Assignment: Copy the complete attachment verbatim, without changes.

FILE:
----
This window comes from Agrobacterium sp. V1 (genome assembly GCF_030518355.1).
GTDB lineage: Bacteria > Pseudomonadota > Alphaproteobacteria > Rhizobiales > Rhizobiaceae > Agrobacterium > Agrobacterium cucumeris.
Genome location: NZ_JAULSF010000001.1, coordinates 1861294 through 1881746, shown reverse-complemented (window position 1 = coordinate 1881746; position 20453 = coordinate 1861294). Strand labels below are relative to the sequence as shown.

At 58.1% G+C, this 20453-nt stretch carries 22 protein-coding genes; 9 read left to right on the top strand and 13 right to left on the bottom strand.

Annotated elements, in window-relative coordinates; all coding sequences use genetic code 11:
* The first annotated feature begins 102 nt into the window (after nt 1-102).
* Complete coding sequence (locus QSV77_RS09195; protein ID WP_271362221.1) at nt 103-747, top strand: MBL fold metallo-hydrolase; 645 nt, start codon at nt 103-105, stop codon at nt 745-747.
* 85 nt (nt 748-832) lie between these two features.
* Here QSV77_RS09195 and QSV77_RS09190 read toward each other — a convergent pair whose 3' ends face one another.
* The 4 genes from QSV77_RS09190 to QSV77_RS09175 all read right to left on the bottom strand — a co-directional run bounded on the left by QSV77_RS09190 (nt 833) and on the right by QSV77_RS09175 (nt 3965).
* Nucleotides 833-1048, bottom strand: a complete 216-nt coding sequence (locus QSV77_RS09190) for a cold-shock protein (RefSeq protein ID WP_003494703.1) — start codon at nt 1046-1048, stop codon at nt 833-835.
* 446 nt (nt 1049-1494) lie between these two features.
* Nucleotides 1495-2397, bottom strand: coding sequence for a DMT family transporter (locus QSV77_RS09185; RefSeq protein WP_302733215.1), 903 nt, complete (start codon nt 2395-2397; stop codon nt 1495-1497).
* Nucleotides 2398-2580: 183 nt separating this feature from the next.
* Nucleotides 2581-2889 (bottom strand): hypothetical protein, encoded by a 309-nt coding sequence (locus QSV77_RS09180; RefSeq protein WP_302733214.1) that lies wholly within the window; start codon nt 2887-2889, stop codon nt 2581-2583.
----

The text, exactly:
This window comes from Agrobacterium sp. V1 (genome assembly GCF_030518355.1).
GTDB lineage: Bacteria > Pseudomonadota > Alphaproteobacteria > Rhizobiales > Rhizobiaceae > Agrobacterium > Agrobacterium cucumeris.
Genome location: NZ_JAULSF010000001.1, coordinates 1861294 through 1881746, shown reverse-complemented (window position 1 = coordinate 1881746; position 20453 = coordinate 1861294). Strand labels below are relative to the sequence as shown.

At 58.1% G+C, this 20453-nt stretch carries 22 protein-coding genes; 9 read left to right on the top strand and 13 right to left on the bottom strand.

Annotated elements, in window-relative coordinates; all coding sequences use genetic code 11:
* The first annotated feature begins 102 nt into the window (after nt 1-102).
* Complete coding sequence (locus QSV77_RS09195; protein ID WP_271362221.1) at nt 103-747, top strand: MBL fold metallo-hydrolase; 645 nt, start codon at nt 103-105, stop codon at nt 745-747.
* 85 nt (nt 748-832) lie between these two features.
* Here QSV77_RS09195 and QSV77_RS09190 read toward each other — a convergent pair whose 3' ends face one another.
* The 4 genes from QSV77_RS09190 to QSV77_RS09175 all read right to left on the bottom strand — a co-directional run bounded on the left by QSV77_RS09190 (nt 833) and on the right by QSV77_RS09175 (nt 3965).
* Nucleotides 833-1048, bottom strand: a complete 216-nt coding sequence (locus QSV77_RS09190) for a cold-shock protein (RefSeq protein ID WP_003494703.1) — start codon at nt 1046-1048, stop codon at nt 833-835.
* 446 nt (nt 1049-1494) lie between these two features.
* Nucleotides 1495-2397, bottom strand: coding sequence for a DMT family transporter (locus QSV77_RS09185; RefSeq protein WP_302733215.1), 903 nt, complete (start codon nt 2395-2397; stop codon nt 1495-1497).
* Nucleotides 2398-2580: 183 nt separating this feature from the next.
* Nucleotides 2581-2889 (bottom strand): hypothetical protein, encoded by a 309-nt coding sequence (locus QSV77_RS09180; RefSeq protein WP_302733214.1) that lies wholly within the window; start codon nt 2887-2889, stop codon nt 2581-2583.